Today’s topic is going to be a little different in that it’ll read more like a debate than a blog post. Why? Well, like in many situations there are often two sides of every story, but when it comes to dementia, everyone’s is different.
While we all know that dementia is a progressive disease it could take years for someone to degenerate, as it is a terminal condition. Which means that as someone’s memory, cognitive function and motor skills lessen life essentially carries on. No one has the ability to stop time and so Birthdays, Christmas, Easter, Mother’s Day etc all roll around sooner or later.
To this extent, there are two schools of thought when it comes to dealing with these special occasions. The first is to simply acknowledge the day, taking your lead from your loved one with dementia especially if they may become upset or confused if they haven’t realised what’s happening.
Many people, especially those with a parent who has dementia, will either fudge the truth and say ‘oh you gave me a card already’ or ignore the occasion altogether. Of course, this is harder with ‘big’ holidays such as Christmas where decorations are up and their care/nursing home have organised festive surprises so a simple ‘Happy Christmas’ is lovely.
Image: Christmas with relatives – Photo Credit: Unforgettable.org
Don’t feel like you need to make a huge fuss if they aren’t too interested, or can’t remember why everyone’s acting differently just make sure they’re comfortable. Lots of people living with dementia become overstimulated and sudden noises like balloons, party poppers or loud music can become frightening. Again, take your lead from them and if they want to help with preparations give them something easy to do, perhaps folding napkins, sorting tinsel, sticking labels on card envelopes or just keeping you company while watching the Christmas tree.
Other holidays, like birthdays, or anniversaries require a little more thought but even if they can’t remember, you still do so even a bouquet of flowers or a bottle of perfume and chocolate works! Please don’t stop giving them gifts, and don’t wait for special occasions either. Even if it’s just a regular rainy Tuesday afternoon they have the right to play with something new.
Image: Activity Toybox – Photo Credit: Activities To Share
Depending on their level of understanding an anniversary is a wonderful opportunity to chat about the past. A special piece of music, item of clothing or even food could help them to remember bits and pieces. Again, take your lead from them and if a spouse or sibling has died it may just be easier to pretend otherwise. While some professionals do take a dim view of what is, essentially, lying is it worth upsetting someone who may not remember the next day?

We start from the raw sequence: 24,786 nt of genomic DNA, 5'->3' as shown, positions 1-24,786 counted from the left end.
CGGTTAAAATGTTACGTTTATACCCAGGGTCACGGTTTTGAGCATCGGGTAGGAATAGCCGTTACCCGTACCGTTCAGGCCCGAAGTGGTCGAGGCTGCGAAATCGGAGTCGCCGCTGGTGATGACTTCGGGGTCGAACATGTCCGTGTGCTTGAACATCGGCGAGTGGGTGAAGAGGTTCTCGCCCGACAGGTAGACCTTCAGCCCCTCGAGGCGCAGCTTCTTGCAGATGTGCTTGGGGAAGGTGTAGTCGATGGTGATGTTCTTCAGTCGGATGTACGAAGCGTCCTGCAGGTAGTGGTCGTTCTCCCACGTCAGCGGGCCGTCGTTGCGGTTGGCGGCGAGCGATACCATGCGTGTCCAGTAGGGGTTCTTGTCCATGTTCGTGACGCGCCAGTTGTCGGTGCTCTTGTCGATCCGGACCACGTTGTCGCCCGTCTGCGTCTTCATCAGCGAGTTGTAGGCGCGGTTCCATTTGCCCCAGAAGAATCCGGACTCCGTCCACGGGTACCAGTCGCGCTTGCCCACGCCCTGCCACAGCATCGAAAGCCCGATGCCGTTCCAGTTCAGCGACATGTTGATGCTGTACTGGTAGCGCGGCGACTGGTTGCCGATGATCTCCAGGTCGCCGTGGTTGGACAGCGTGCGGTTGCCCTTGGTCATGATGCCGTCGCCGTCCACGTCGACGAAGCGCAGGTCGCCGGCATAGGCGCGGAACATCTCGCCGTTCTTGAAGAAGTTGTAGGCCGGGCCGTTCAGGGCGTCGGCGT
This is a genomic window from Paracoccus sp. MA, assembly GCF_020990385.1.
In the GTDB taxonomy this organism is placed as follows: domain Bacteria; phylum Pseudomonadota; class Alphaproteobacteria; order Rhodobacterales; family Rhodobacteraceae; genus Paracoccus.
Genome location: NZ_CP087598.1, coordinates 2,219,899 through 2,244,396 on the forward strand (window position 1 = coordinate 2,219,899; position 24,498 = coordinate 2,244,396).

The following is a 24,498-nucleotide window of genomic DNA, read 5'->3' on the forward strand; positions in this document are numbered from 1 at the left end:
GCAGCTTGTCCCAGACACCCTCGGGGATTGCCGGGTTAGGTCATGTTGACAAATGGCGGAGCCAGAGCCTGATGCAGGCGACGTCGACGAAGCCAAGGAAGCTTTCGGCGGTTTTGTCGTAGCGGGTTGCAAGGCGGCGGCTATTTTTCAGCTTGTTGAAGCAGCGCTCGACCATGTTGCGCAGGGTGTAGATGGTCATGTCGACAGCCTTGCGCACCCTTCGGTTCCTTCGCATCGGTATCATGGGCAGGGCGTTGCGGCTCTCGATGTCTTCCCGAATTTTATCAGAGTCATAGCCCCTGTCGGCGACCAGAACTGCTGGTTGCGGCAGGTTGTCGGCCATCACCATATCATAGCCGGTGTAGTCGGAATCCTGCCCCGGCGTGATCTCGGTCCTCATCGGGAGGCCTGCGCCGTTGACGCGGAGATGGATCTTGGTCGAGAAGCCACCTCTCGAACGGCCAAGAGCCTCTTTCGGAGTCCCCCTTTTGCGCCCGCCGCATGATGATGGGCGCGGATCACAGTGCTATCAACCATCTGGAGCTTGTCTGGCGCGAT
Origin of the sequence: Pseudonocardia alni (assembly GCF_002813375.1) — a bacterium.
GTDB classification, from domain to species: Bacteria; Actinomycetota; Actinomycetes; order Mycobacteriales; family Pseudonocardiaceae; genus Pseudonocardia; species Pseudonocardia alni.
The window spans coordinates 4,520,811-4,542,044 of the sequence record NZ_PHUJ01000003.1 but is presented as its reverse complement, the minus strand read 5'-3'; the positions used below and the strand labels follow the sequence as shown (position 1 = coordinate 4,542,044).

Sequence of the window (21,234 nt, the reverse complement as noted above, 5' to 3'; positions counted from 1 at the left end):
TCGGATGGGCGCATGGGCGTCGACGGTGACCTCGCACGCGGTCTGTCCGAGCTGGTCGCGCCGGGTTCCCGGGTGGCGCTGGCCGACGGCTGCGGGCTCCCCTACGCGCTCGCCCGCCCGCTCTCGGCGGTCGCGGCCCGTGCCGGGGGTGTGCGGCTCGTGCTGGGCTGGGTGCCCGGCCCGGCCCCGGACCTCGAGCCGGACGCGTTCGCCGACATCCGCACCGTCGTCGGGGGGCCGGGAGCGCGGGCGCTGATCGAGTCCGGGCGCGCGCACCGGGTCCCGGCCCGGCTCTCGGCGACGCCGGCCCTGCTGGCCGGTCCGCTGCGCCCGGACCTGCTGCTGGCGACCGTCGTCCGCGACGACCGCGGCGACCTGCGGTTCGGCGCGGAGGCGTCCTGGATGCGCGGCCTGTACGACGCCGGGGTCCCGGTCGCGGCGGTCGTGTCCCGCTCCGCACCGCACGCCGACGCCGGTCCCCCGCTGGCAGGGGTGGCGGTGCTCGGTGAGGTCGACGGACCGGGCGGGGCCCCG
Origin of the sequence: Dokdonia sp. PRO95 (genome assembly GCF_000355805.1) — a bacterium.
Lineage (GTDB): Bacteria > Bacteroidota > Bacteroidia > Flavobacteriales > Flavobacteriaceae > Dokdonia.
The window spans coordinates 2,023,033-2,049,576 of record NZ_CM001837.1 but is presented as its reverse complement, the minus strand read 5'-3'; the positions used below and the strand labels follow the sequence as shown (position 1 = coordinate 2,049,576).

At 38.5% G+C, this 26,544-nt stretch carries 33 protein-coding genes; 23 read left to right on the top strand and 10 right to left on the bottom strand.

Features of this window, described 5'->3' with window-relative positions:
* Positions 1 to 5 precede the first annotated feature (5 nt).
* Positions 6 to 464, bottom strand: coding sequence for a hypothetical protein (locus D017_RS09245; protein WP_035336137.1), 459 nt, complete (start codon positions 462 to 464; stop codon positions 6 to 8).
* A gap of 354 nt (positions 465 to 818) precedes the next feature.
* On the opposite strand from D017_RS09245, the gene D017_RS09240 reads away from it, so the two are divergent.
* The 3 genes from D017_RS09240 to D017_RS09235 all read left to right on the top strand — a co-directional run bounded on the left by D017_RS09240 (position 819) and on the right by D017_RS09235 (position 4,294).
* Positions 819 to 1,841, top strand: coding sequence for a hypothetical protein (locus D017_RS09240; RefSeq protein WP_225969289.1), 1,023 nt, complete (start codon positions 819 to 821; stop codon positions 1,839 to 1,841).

We’re not saying to actively avoid difficult subjects but to please consider their feelings at all times. Occasions like weddings or christenings do bring great joy to a family but may make someone with dementia feel left out if they’re unable to attend. Don’t forget to send them their own invitation, even if they can’t accept it doesn’t matter, and the happy couple can pop in for a special visit later on. We know that depending on their illness, or even what sort of day they’ve had that they may not recall who people are but you know who they are don’t you?
Image: Bride and Father: The Spruce
Another thing we’ve discussed at the DC is presents, be it for your loved one or other family members. On one hand, some people are more than happy to buy gifts on ‘behalf’ of a relative with dementia for younger family members. Or to purchase something similar to what they may have given you for a previous birthday. After all, their argument is that should their loved one been able to remember they would have wanted to have given a gift, so why not carry on? Older kids will obviously realise that the gift isn’t really ‘from’ Granny but nonetheless it is given with love.
Image: Christmas Stocking Project
However, DC Founder, Emily-Jane Stapley has another take on the matter. Having been asked about it, she admitted she had made this choice without conscious thought and she admits her opinion may seem harsh to some. In her opinion, no one should ever expect gifts from someone with dementia, end of. She has never bought anyone a present on behalf of her mother. Why? Her mother isn’t being mean she’s got a terminal brain disease! After all, you wouldn’t berate someone who’s going through chemo for forgetting your birthday, would you?
Image: Mother’s Day Gift Guide – Photo Credit: MindStart
Emily says that she would use the situation to have an open conversation about dementia and why things like cards, or gifts ‘from’ someone it’s not is just not being honest. It’s not good for either your children or yourself. Another reason it’s not always a great idea to ‘pretend’ regarding gift giving is that it could backfire. For instance, imagine your child is given a present from ‘them’ but it’s actually been bought by you. No sooner have you taken your coat off, before little Rory starts talking about his new toy car to his very confused relative with advanced Alzheimer’s.
Rory won’t understand why his family are shushing him nor will his Grandfather have any idea what he’s on about. Cue Rory getting angry/upset, his family being embarrassed and Grandad going to bed feeling sad. Note, I said feeling sad because the emotions are all still there even if the memory isn’t. Dementia should always be spoken about, even the harder issues. Only then will people stop hiding behind excuses to justify why those living with it aren’t being prioritised.